Meanwhile, for those who are feeling starved of tennis coverage, BBC Two is also something of an oasis. The BBC will be showing over 50 hours of tennis over the next fortnight, beginning with a look back at last year’s championships on Sunday at 1:05pm. Thereafter, weekdays at 1:45pm will see Clare Balding revisiting classic finals with Wimbledon Rewind. At 8pm on weekday evenings, Sue Barker will present Wimbledon: The Best of the Championships, a look back at some of the tournament’s greatest ever games. Barker will be joined in the studio by Tim Henman and Boris Becker, while John McEnroe and Martina Navratilova will feature via video link. The programme will also speak to various current players about tournaments past and life during COVID-19. The first weekend in July will concentrate on various aspects of Andy Murray’s career, while the following weekend will see a countdown of the greatest ever finals. “Oh I say,” to quote the great Dan Maskell.

Finally, the football-shaped hole on the Beeb will be filled with the (spoiler alert - rather depressing) semi-final of Euro 96 between England and Germany (1:15pm, Saturday) and the (rather good) final of Euro 2012 between Spain and Italy. There’s also live FA Cup football between Norwich City and Manchester United (Saturday, 5:10pm) and Newcastle United and Manchester City (Sunday, 6:10pm).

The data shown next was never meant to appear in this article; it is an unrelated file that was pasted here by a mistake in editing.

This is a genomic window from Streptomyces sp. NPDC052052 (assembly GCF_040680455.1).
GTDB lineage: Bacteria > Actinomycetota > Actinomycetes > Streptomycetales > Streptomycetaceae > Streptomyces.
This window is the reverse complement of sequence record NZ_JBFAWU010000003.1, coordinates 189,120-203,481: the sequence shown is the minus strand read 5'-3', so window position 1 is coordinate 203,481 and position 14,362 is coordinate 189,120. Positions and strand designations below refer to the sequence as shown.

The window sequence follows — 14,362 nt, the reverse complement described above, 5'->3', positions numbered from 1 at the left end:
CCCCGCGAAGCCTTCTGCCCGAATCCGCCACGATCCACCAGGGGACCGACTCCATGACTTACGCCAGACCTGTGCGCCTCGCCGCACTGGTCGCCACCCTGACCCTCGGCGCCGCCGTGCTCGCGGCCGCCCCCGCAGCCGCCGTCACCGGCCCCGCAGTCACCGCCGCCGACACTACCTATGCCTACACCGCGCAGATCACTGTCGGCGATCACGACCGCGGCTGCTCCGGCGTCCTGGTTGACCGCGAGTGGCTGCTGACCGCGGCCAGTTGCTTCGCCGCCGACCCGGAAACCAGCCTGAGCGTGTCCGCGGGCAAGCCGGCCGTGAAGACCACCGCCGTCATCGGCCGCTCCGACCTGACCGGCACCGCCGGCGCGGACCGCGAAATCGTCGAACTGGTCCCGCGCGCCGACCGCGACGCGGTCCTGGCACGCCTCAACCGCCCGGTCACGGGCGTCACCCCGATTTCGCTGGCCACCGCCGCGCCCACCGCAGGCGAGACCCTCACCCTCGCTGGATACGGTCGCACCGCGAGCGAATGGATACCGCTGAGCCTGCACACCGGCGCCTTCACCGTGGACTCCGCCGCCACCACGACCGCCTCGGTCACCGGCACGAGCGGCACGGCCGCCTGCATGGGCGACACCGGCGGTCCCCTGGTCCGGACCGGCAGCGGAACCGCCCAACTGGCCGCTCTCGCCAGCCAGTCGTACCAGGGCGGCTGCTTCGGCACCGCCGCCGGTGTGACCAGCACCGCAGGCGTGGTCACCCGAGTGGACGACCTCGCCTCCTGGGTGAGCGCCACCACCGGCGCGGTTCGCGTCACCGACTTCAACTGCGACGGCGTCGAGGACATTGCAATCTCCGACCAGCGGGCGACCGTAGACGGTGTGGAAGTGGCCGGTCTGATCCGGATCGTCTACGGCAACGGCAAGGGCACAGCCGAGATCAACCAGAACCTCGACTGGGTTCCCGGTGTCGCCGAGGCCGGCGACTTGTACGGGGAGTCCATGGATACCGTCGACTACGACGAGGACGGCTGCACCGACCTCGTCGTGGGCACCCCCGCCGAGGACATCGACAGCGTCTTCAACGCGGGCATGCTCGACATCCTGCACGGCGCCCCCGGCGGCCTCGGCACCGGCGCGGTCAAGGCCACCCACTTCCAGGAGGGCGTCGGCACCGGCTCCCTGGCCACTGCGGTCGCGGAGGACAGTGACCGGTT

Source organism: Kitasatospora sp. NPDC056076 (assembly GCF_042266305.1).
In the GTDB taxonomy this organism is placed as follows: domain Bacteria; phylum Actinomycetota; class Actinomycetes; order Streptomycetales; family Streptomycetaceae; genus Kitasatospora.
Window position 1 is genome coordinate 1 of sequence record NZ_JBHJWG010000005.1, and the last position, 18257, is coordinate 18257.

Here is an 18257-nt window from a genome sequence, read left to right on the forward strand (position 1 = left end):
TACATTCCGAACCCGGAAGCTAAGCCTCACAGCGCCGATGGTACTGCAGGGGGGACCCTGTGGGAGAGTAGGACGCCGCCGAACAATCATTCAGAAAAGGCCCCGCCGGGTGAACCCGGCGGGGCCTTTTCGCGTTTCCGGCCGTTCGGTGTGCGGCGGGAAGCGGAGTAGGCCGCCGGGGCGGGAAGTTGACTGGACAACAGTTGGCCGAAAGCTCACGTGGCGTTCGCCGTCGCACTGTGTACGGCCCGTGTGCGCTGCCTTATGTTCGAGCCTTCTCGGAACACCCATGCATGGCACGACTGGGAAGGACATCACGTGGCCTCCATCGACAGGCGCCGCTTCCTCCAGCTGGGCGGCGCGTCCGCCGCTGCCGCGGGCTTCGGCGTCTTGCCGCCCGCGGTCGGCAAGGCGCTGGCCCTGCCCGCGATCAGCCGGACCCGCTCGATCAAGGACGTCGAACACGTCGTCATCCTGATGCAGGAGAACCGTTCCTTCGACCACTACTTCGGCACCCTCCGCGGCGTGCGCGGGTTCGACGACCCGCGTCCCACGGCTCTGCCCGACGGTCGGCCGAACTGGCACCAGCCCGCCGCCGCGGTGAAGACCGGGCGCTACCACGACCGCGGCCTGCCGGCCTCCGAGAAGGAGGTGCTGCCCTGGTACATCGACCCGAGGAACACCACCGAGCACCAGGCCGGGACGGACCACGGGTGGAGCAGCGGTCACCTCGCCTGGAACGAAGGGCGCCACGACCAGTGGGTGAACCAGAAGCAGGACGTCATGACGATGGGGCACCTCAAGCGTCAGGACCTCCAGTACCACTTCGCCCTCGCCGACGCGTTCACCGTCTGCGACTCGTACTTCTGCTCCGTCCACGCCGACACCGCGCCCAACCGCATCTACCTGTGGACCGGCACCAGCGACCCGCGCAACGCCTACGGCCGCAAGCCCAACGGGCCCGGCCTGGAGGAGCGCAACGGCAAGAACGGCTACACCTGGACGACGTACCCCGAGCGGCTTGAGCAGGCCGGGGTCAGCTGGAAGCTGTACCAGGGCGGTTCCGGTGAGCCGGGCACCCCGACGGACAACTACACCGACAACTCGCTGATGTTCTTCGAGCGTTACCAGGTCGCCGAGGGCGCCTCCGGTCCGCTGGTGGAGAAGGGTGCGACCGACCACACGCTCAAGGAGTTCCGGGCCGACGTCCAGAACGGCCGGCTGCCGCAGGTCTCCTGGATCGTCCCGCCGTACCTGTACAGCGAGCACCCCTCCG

The best… and the rest

Saturday 27th June

Princess Diana: In Her Own Words, 9pm, Channel 5: Documentary charting the journey of the Princess from nursery school teacher to royal wife to global humanitarian, including rarely-seen archive footage and interviews with friends.

Sunday 28th June

The British Soap Awards Celebrate 21 Years, 9pm, ITV: Good old Pip Schofield looks back over Soap Awards past, including notable winners, spectacular soap scenes and big laughs.

Monday 29th June

Italy’s Frontline: A Doctor’s Diary, 9pm, BBC Two: Three months in the COVID frontline in Italy with A&E doctor Francesca Mangiatordi. Almost certainly a sobering watch.

Thursday 2nd July

Billion Pound Cruises: All at Sea, 9pm, ITV: A report on how the coronavirus pandemic brought the £120billion cruise industry to its knees and 100s of ships around the world to a standstill.

Friday 3rd July

The Pembrokeshire Coast: A Wild Year, 9pm, BBC Two: New series charting a year in the natural life of the welsh coastline, featuring puffins, seagoing sheep, and potatoes. Toby Jones narrates.





The opinions expressed are those of the author and are not held by Saga unless specifically stated.

The material is for general information only and does not constitute investment, tax, legal, medical or other form of advice. You should not rely on this information to make (or refrain from making) any decisions. Always obtain independent, professional advice for your own particular situation.